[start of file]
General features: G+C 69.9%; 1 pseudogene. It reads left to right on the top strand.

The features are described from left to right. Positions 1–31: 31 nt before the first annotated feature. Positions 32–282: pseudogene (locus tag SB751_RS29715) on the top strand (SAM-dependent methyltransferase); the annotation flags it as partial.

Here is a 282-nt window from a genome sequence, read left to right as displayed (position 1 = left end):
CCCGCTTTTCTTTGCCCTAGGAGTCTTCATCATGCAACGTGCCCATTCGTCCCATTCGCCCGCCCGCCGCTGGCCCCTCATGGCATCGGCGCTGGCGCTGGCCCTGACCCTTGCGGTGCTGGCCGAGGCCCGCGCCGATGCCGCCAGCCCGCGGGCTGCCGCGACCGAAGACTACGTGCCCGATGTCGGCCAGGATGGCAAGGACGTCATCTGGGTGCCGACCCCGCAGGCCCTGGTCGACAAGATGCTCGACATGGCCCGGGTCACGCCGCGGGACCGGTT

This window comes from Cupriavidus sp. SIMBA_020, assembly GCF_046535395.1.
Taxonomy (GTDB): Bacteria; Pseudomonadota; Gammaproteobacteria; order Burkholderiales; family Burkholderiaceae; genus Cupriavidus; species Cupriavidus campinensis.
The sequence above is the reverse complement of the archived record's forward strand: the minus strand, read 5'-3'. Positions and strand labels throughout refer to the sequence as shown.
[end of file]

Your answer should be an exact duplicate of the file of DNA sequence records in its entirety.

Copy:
General features: G+C 69.9%; 1 pseudogene. It reads left to right on the top strand.

The features are described from left to right. Positions 1–31: 31 nt before the first annotated feature. Positions 32–282: pseudogene (locus tag SB751_RS29715) on the top strand (SAM-dependent methyltransferase); the annotation flags it as partial.

Here is a 282-nt window from a genome sequence, read left to right as displayed (position 1 = left end):
CCCGCTTTTCTTTGCCCTAGGAGTCTTCATCATGCAACGTGCCCATTCGTCCCATTCGCCCGCCCGCCGCTGGCCCCTCATGGCATCGGCGCTGGCGCTGGCCCTGACCCTTGCGGTGCTGGCCGAGGCCCGCGCCGATGCCGCCAGCCCGCGGGCTGCCGCGACCGAAGACTACGTGCCCGATGTCGGCCAGGATGGCAAGGACGTCATCTGGGTGCCGACCCCGCAGGCCCTGGTCGACAAGATGCTCGACATGGCCCGGGTCACGCCGCGGGACCGGTT

This window comes from Cupriavidus sp. SIMBA_020, assembly GCF_046535395.1.
Taxonomy (GTDB): Bacteria; Pseudomonadota; Gammaproteobacteria; order Burkholderiales; family Burkholderiaceae; genus Cupriavidus; species Cupriavidus campinensis.
The sequence above is the reverse complement of the archived record's forward strand: the minus strand, read 5'-3'. Positions and strand labels throughout refer to the sequence as shown.